Born to a middle-class family in Missoula, Montana, Lynch spent his childhood traveling around the United States, before going on to study painting at the Pennsylvania Academy of Fine Arts in Philadelphia, where he first made the transition to producing short films. Deciding to devote himself more fully to this medium, he moved to Los Angeles, where he produced his first motion picture, the surrealist horror Eraserhead (1977). After Eraserhead became a cult classic on the midnight movie circuit, Lynch was employed to direct The Elephant Man (1980), from which he gained mainstream success. Then being employed by the De Laurentiis Entertainment Group, he proceeded to make two films: the science-fiction epic Dune (1984), which proved to be a critical and commercial failure, and then a neo-noir crime film, Blue Velvet (1986), which was critically acclaimed.
Next, Lynch created his own television series with Mark Frost, the highly popular murder mystery Twin Peaks (1990-1991); he also created a cinematic prequel, Twin Peaks: Fire Walk with Me (1992), a road movie, Wild at Heart (1990), and a family film, The Straight Story (1999), in the same period. Turning further towards surrealist filmmaking, three of his subsequent films operated on "dream logic", non-linear narrative structures: Lost Highway (1997), Mulholland Drive (2001) and Inland Empire (2006). Meanwhile, Lynch embraced the Internet as a medium, producing several web-based shows, such as the animation Dumbland (2002) and the surreal sitcom Rabbits (2002).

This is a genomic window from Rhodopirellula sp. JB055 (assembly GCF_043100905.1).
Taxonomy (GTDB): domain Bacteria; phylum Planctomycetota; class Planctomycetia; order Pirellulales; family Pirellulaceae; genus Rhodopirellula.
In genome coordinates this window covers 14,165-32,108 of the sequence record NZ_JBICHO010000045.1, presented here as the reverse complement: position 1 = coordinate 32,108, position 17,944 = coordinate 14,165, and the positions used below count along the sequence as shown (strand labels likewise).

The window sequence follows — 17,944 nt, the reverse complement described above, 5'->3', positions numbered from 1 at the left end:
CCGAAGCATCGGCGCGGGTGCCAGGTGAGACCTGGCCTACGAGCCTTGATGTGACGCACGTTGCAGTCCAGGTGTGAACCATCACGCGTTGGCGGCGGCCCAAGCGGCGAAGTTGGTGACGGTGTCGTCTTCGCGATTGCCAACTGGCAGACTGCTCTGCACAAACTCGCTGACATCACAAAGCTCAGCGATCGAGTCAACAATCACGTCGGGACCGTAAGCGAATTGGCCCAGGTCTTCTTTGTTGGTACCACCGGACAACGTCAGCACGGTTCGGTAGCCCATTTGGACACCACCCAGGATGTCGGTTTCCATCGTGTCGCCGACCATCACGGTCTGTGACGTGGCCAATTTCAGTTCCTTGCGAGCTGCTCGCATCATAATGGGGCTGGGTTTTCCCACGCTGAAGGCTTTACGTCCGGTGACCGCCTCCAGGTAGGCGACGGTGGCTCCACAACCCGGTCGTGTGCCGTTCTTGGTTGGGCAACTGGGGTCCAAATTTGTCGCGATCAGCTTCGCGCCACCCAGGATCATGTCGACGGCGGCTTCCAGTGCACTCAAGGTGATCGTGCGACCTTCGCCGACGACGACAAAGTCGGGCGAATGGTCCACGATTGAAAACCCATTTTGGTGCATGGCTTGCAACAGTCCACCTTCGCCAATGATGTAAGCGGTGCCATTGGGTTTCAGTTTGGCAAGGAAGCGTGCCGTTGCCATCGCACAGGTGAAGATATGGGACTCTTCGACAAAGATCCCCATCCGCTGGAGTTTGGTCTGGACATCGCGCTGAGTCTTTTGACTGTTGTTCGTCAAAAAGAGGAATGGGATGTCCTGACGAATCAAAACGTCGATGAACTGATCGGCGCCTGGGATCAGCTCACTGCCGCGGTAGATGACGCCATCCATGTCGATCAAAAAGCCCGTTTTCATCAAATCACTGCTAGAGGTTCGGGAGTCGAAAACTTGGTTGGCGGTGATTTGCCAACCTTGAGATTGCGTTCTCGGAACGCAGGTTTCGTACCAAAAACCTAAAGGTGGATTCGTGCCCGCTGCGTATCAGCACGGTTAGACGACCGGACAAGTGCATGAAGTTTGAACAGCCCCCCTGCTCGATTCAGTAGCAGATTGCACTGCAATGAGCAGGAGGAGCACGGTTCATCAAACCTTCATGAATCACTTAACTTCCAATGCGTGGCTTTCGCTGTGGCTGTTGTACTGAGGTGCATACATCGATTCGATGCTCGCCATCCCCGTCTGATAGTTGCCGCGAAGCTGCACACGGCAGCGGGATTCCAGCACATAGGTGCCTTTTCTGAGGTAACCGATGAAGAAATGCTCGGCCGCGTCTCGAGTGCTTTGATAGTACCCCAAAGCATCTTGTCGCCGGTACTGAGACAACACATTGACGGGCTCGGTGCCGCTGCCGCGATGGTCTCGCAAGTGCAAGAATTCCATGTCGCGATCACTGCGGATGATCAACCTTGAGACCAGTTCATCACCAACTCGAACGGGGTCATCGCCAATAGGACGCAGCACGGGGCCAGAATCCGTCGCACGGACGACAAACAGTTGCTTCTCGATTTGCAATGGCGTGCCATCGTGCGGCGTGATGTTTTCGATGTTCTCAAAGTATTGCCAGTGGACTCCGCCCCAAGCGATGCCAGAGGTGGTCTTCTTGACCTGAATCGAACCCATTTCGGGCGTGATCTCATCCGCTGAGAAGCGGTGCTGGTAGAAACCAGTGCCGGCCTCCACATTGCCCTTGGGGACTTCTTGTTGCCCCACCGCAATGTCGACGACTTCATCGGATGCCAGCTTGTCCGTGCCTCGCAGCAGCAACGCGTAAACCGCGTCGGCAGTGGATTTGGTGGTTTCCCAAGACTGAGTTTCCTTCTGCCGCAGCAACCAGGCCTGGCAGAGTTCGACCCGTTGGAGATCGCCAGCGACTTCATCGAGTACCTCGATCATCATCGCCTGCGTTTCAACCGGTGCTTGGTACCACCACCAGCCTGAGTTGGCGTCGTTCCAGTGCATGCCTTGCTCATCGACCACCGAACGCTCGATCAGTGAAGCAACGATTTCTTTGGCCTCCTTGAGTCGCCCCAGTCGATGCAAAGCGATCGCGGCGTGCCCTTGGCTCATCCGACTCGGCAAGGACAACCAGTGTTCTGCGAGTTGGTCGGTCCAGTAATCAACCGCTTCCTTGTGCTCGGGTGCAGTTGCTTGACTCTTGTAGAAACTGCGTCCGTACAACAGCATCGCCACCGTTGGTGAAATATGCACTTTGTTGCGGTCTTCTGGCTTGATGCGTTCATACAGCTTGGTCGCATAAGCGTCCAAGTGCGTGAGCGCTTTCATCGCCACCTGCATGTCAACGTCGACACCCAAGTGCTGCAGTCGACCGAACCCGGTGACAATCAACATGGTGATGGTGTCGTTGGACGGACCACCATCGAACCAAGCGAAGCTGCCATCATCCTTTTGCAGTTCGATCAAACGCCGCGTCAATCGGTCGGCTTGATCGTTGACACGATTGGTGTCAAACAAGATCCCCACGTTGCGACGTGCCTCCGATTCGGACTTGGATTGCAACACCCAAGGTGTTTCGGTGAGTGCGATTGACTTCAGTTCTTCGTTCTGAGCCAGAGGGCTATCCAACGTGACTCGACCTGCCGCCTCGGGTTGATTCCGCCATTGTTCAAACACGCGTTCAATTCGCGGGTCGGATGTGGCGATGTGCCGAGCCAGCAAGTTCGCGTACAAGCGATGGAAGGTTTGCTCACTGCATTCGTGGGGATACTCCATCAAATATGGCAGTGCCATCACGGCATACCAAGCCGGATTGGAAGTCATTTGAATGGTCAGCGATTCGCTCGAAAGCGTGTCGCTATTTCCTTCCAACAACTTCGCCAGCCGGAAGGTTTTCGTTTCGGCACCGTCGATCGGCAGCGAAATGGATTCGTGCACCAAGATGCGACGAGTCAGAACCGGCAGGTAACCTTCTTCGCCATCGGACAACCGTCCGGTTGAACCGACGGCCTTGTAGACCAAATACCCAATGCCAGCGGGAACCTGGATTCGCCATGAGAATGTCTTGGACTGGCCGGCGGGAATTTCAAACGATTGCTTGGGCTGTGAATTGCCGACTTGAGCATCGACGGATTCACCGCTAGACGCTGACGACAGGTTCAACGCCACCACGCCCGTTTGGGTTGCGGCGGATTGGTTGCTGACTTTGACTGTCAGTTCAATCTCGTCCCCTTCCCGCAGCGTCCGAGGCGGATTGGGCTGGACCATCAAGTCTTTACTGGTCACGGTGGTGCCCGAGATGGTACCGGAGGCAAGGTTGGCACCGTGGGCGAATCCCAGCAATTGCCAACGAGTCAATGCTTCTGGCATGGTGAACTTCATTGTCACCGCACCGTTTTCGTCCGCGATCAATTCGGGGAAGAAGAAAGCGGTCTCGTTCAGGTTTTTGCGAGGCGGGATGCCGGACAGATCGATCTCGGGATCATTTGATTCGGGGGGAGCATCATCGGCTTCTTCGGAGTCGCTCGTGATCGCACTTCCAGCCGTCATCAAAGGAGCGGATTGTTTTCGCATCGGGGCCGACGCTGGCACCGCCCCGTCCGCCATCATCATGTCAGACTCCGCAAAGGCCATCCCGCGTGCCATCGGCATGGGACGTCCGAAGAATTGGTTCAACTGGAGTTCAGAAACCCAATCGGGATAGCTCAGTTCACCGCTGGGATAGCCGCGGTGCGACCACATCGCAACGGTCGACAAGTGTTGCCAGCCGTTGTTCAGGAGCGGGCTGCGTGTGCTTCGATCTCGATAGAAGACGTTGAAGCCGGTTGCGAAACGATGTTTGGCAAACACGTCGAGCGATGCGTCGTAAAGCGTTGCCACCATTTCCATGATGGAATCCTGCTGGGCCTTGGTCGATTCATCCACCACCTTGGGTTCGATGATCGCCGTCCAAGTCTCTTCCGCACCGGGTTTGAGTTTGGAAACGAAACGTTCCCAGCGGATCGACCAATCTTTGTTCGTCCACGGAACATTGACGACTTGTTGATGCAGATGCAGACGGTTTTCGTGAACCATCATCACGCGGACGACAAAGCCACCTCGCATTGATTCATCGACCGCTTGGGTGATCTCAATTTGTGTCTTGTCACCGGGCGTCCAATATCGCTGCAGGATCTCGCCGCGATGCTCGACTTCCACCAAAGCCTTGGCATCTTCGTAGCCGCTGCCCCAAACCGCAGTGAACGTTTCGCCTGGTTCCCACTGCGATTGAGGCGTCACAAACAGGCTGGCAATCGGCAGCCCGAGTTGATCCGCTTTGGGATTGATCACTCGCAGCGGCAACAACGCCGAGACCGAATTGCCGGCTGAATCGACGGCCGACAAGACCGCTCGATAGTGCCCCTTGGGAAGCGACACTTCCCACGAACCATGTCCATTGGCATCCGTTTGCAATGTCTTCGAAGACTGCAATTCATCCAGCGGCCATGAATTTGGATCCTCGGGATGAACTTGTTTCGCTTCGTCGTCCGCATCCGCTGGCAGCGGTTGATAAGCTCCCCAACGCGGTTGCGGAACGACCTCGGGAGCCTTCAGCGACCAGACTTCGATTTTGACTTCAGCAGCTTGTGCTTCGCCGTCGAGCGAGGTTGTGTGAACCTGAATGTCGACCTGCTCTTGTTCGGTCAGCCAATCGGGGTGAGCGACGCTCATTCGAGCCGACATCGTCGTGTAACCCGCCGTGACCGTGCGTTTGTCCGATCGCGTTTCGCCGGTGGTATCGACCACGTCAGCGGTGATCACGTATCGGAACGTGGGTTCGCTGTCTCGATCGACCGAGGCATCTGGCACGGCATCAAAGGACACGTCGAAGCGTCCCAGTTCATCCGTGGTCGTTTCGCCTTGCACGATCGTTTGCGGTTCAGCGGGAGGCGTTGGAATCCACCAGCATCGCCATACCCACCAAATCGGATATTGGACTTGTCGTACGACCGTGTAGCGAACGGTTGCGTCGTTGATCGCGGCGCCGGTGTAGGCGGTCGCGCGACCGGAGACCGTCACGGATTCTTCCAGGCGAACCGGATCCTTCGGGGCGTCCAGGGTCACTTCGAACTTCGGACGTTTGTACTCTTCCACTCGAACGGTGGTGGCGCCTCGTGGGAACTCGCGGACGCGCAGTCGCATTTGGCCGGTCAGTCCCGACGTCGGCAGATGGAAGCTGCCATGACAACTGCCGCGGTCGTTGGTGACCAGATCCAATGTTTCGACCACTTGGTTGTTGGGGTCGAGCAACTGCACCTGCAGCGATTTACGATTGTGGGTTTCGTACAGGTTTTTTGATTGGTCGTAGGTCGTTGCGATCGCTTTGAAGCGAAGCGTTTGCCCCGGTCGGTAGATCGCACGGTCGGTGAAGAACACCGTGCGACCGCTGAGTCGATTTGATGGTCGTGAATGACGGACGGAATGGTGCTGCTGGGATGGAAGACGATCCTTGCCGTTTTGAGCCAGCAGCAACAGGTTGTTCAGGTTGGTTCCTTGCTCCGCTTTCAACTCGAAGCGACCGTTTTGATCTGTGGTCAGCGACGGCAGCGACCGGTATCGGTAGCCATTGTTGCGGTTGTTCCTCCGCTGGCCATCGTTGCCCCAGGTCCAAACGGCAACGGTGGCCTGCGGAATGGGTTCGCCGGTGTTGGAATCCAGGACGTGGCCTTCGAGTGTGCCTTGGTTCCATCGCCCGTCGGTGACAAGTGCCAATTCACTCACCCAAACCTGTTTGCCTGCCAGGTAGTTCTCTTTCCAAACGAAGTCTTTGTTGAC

Over his career, Lynch has received three Academy Award nominations for Best Director and a nomination for best screenplay. Lynch has won France's Cesar Award for Best Foreign Film twice, as well as the Palme d'Or at the Cannes Film Festival and a Golden Lion award for lifetime achievement at the Venice Film Festival. The French government awarded him the Legion of Honor, the country's top civilian honor, as a Chevalier in 2002 and then an Officier in 2007, while that same year, The Guardian described Lynch as "the most important director of this era". Allmovie called him "the Renaissance man of modern American filmmaking", while the success of his films has led to him being labelled "the first popular Surrealist."
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